House Speaker Nancy Pelosi urged her colleagues to back a major overhaul of U.S. health care even if it threatens their political careers, a call to arms that underscores the issue's massive role in this election year.
Lawmakers sometimes must enact policies that, even if unpopular at the moment, will help the public, Pelosi said in an interview being broadcast Sunday the ABC News program "This Week."
"We're not here just to self-perpetuate our service in Congress," she said. "We're here to do the job for the American people."
Think about the arrogance of that statement for a minute.
For every person who strongly favors Obamacare, two are strongly opposed.
That is what she means about "unpopular" and yet she believes lawmakers should ignore the American public because she knows what is best for them and they do not?
Every poll conducted by a variety of organizations, such as Associated Press/GfK, Rasmussen Reports, Gallup, Ipsos/McClatchy, USA Today/Gallup, POS (R), Newsweek, and PPP (D), all have a plurality or in some cases a majority opposed to "Obama and Democrats' Health Care Plan."
The final push on Washington DC from opponents and proponents of Obamacare has started as Denver Post reports:
Thousands of liberal public-option backers and conservative Tea Partyers launched last- chance campaigns Tuesday in the nation's capital to persuade Congress to pass — or reject — sweeping health care legislation.
Democratic congressional leaders conceded they may not have the votes for final passage of the overhaul by March 26, when Congress is to break for spring recess. They're trying to get party moderates and abortion foes to go along. President Barack Obama wants final votes even earlier, before his March 18 departure on an overseas trip. That appears unlikely.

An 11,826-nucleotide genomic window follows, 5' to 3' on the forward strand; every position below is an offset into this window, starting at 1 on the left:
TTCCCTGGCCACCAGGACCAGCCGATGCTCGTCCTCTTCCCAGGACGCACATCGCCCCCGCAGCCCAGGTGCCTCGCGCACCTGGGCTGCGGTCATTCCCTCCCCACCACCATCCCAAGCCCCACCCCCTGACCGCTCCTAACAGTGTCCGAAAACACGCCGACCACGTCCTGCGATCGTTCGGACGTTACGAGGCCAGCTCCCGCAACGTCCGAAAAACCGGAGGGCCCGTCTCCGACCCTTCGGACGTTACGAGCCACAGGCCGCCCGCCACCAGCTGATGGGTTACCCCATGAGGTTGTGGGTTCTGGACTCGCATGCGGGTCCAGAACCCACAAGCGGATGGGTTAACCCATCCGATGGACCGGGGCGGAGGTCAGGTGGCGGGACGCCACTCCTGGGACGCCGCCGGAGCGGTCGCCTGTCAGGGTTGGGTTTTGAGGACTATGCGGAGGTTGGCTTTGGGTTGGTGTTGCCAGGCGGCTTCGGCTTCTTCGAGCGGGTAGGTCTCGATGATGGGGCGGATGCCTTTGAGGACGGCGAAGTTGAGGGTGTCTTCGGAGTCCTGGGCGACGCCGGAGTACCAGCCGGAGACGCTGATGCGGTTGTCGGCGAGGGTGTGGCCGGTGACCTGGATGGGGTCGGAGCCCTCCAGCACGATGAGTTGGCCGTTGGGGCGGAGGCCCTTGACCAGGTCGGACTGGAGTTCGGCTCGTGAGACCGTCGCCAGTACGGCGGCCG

Despite their divergent goals, what these camps share is an acute understanding of what happened last year after Democrats failed to pass the health care overhaul before the month-long congressional August recess. In the boisterous town-hall meetings and small-government Tea Party protests that followed, all sides learned that delaying a big vote until after a recess buys the opposition time and that public demonstrations can have an impact on the political process.
"Our intent and our hope is to have no vote take place before recess," said Mark Skoda, founder of the Memphis Tea Party and a spokesman for the "Take the Town Halls to Washington" campaign that began Tuesday.
The group's website asked volunteers to travel to Washington before the two-week spring recess to lean on 66 Democratic lawmakers in the House of Representatives that they consider to be wavering on Obama's plan: "We want to let them know there is only one vote their constituents will support: No on Obamacare."
Democrats doubt deadline on healthcare
Note- Reminder that you can do your part from home by calling the list we provided yesterday and the list Hugh Hewitt provided before that and make your voices heard.